Newton also contributed extensively to optics. Having observed a ray of 
light passing through a prism, he was one of the first to claim that white 
light was not a single entity, but could be split into a variety of 
different rays.

During his career Newton got into various arguments with colleagues. It 
seems that he had problems accepting criticism, which caused him to 
withdraw from the academic world. After a nervous breakdown he left 
Cambridge in 1696 and took up a government position in London. Although he 
did not return to active research, his last years were overshadowed by a
dispute with Leibniz about who had invented the calculus first. He was 
knighted by Queen Anne in 1705, the first scientist ever to receive this 
honour.

Find out more about Newton at the MacTutor site:
http://www-groups.dcs.st-and.ac.uk/~history/Mathematicians/Newton.html
and the Newton project:
http://www.newtonproject.ic.ac.uk/prism.php?id=1

You can read the transcript of a Gresham College lecture on Newton by Robin 
Wilson at http://www.gresham.ac.uk/event.asp?PageId=4&EventId=66 This site 
also features a video of the lecture.

**********

Live maths


The secret world of codes and code breaking

This is one of the free public lectures organised by the Millennium 
Mathematics Project. Claire Ellis will demonstrate a genuine World War II 
Enigma machine and explain how mathematicians managed to unravel the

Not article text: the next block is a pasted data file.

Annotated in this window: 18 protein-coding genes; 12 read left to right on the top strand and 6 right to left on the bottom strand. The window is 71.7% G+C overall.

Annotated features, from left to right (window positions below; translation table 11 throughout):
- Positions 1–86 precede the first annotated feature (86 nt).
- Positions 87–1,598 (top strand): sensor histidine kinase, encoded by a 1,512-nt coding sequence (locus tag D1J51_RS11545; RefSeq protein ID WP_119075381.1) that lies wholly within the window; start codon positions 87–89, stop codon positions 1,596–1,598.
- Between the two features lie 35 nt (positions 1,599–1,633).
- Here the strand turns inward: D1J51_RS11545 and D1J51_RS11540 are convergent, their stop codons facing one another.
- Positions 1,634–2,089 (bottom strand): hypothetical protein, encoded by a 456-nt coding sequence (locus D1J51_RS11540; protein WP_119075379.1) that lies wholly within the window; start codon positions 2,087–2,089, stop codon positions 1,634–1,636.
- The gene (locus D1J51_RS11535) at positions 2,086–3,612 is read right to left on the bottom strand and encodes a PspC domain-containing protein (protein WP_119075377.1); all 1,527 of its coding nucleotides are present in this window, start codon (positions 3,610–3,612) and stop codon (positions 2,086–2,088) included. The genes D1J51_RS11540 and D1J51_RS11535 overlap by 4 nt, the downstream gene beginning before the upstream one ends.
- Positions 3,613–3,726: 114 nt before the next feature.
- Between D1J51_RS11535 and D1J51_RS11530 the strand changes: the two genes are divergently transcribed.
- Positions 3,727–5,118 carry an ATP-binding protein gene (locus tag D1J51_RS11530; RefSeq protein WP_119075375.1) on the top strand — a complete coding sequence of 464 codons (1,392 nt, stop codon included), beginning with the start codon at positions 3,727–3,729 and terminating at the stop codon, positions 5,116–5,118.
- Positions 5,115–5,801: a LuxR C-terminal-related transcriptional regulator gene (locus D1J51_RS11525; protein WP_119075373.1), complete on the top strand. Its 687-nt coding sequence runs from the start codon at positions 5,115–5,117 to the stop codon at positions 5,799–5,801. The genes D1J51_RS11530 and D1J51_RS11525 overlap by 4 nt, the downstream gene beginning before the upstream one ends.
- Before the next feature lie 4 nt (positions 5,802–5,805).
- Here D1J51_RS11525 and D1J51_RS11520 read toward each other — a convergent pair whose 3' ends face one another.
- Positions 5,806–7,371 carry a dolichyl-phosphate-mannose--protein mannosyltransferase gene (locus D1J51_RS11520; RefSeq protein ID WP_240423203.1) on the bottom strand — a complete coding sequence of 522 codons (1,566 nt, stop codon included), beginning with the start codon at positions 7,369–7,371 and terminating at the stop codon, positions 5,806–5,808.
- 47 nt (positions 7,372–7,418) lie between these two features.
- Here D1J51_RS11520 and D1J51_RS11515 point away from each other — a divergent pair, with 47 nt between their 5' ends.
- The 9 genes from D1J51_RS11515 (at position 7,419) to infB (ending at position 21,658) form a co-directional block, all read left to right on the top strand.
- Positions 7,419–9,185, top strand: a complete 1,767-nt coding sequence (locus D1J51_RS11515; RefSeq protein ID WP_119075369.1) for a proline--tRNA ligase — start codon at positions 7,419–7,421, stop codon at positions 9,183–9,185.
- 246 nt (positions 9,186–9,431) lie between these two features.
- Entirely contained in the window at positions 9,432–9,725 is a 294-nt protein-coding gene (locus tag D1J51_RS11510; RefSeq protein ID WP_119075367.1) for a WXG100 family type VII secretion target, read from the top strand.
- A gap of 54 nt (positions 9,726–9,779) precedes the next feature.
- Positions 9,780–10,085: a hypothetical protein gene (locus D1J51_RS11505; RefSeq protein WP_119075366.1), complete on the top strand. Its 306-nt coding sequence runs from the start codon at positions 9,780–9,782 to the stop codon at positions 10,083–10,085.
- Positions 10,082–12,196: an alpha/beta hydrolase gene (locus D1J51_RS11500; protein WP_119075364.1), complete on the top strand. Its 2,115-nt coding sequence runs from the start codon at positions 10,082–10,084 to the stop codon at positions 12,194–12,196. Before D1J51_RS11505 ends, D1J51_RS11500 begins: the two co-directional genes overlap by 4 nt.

Germans’ Enigma code. Suggested age range: 16+.
The lecture will take place on the 26th of January at 5pm at

Centre For Mathematical Sciences
Wilberforce Road
Cambridge
CB3 0WA

Admission to the lecture is free but by ticket only. For tickets please 
contact Charlotte Goodburn, Millennium Mathematics Project, tel: 01223 
766839 or email [log in to unmask]

More information: http://mmp.maths.org/events/eventlist.php 
This is a repeat of a very popular lecture, be sure to book early!!




There are three public maths-related lectures at Gresham College, London, 
in January:

Time: a guide for travellers

2006 would have seen the 100th birthday of the great mathematician Kurt 
Goedel. He is most famous for his groundbreaking work on the theory of 
mathematical proof, but he also worked on another mindboggling concept: 
time travel. Professor John D Barrow FRS describes time travel in physics 
and fiction and explains how you can travel into the past without altering 
your future.

12th of January at 1pm at The Lecture Theatre, The Museum of London  
http://www.gresham.ac.uk/event.asp?PageId=45&EventId=359



Wallpaper patterns and buckyballs

Ever wondered how many ways there are to tile your bathroom floor? Find out 
with Professor Robin Wilson:

18th of January at 1pm and 6pm at Barnard’s Inn Hall
http://www.gresham.ac.uk/event.asp?PageId=45&EventId=389

Impossibility: the limits of science

Professor John D Barrow explores the limits of science and asks whether 
they are consequences of our nature, consequences of the universe’s nature 
or consequences of the nature of knowledge itself.

26th of January at 1pm at The Lecture Theatre, The Museum of London
http://www.gresham.ac.uk/event.asp?PageId=45&EventId=361

**********

The Plus team would like to wish everyone a HAPPY NEW YEAR!!

**********

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If you have any comments on this newsletter, or Plus Magazine, please
contact us at [log in to unmask] - we are always happy to hear from
our readers!

Feel free to forward this email to anyone you think might be
interested.